A history of war films
THE PHILOSOPHY OF WAR FILMS. Edited by David LaRocca. Published by University Press of Kentucky. 538 pages. $30 retail.
Aside from a few scattered references to All Quiet on the Western Front (1930), World War I gets short shrift (again) in this compilation of essays about war films.
Nevertheless, this self-explanatory volume, which represents another fine effort from University Press of Kentucky’s series of film books, is well-assembled by editor LaRocca and neatly divided into four distinct – and distinctive — categories: “The Aesthetics of War On-screen,” “War as Condition of Self-Formation and Self-Dissolution,” “Ethical Tribulations of War,” and “War, Nature, and the Absolute.”
Each author of each essay provides a detailed analysis of the symbolism, historical accuracy (or lack thereof), and themes explored in the films they discuss. Occasionally their observations are long-winded, but for the most part, are conveyed with clarity and keen observation.
It should be noted that some great war films, although historical in a basic respect – because the respective conflicts actually took place – are not necessarily factual. Oliver Stone’s Platoon (1986), for example, is based on his own experiences in Vietnam, but the basic narrative is fictional. On the other hand, Stone’s Born on the Fourth of July (1989) is based on an actual character (Ron Kovic) and is more rooted in historical reality. That said, both films are widely – and rightfully – considered among the best films ever made about the Vietnam War, winning Stone the Best Director Oscar both times.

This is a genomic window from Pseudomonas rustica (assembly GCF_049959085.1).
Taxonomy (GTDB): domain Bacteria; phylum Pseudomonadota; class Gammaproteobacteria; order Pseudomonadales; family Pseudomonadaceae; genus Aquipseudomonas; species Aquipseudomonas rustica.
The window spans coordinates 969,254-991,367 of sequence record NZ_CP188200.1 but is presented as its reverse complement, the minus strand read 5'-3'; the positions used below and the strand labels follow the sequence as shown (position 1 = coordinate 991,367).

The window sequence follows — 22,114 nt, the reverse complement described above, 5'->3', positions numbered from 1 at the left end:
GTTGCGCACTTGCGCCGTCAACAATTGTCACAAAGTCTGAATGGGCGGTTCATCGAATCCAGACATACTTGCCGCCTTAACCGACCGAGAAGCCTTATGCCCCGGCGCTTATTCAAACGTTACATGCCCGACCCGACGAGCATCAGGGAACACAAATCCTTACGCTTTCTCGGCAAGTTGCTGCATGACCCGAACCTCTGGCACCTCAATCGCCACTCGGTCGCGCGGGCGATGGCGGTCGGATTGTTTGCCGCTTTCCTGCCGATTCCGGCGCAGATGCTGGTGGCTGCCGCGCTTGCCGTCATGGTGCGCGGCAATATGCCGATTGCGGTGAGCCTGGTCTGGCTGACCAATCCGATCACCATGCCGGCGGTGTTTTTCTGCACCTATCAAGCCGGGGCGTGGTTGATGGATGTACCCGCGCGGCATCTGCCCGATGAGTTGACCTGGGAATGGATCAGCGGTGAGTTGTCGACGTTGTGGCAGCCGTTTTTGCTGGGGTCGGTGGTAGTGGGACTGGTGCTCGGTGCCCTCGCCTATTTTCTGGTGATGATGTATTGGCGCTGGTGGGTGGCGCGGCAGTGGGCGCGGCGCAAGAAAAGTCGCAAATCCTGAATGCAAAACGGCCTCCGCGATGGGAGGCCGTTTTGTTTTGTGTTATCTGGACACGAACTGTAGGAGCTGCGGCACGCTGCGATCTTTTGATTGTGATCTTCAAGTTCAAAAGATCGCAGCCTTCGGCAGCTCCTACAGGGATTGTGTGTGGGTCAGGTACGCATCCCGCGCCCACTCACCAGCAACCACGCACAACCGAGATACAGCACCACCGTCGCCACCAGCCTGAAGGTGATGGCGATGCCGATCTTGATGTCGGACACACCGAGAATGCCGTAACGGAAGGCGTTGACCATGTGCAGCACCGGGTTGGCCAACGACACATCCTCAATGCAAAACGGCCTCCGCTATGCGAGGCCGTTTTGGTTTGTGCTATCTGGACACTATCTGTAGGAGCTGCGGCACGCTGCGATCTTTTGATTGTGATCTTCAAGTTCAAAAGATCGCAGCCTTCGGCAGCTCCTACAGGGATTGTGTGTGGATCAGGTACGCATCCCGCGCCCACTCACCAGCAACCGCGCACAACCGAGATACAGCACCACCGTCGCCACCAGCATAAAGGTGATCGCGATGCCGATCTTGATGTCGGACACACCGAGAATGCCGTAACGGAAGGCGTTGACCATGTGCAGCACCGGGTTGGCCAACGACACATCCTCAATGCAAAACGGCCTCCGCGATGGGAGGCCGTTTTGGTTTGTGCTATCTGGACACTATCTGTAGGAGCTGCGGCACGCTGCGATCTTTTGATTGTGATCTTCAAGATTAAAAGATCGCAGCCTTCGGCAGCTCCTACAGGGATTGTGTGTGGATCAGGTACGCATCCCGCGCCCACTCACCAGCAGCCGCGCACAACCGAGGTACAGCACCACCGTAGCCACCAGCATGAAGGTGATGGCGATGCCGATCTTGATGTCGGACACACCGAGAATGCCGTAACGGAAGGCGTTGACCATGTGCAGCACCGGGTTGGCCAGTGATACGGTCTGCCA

Likewise, Kathryn Bigelow’s The Hurt Locker (2008) – for which she won a Best Director Oscar (the first given to a woman) presents a fictional (although informed) story set during the Iraq War, while of her subsequent Zero Dark Thirty (2012) – which depicts the pursuit of Osama bin Laden – it could be said has history on its side. Does that diminish, enhance, or somehow compromise either film’s impact or does it matter if the film works on its own terms?
Andrew Fiala’s essay General Patton and Private Ryan (“The Conflicting Reality of War and Films About War”) address that very issue, neatly comparing and contrasting Franklin J. Schaffner’s Patton (1970) with Steven Spielberg’s Saving Private Ryan (1998). (Once again, both directors took home Academy Awards.)
Garry L. Halberg’s Apocalypse Within (“The War Epic as Crisis of Self-Identity”) examines Francis Coppola’s Apocalypse Now (1979), which used a Vietnam setting as the backdrop for a latter-day retelling (or reinterpretation) of Joseph Conrad’s “Heart of Darkness.”
I know several people who consider Apocalypse Now one of the great movies, but I’ve also known Vietnam veterans – we miss you, Larry Offner — who considered it nothing short of a travesty, an evisceration of the Vietnam War for its own dramatic purposes. Each opinion contradicts the other, but both are valid.
An especially good contribution is Robert Pippin’s Vernacular Metaphysics (“On Terrence’s Malick’s The Thin Red Line”) – one of two chapters devoted to Malick’s 1998 adaptation of James Jones’s best-selling novel – in which the author, an avowed Malick admirer, not only conveys what he likes about the movie but also conveys precisely, which remarkable insight, what the film’s detractors (including yours truly) dislike about it.
It was almost enough to make me want to revisit the film. Almost, but not quite. Maybe I’ll just re-read that chapter instead.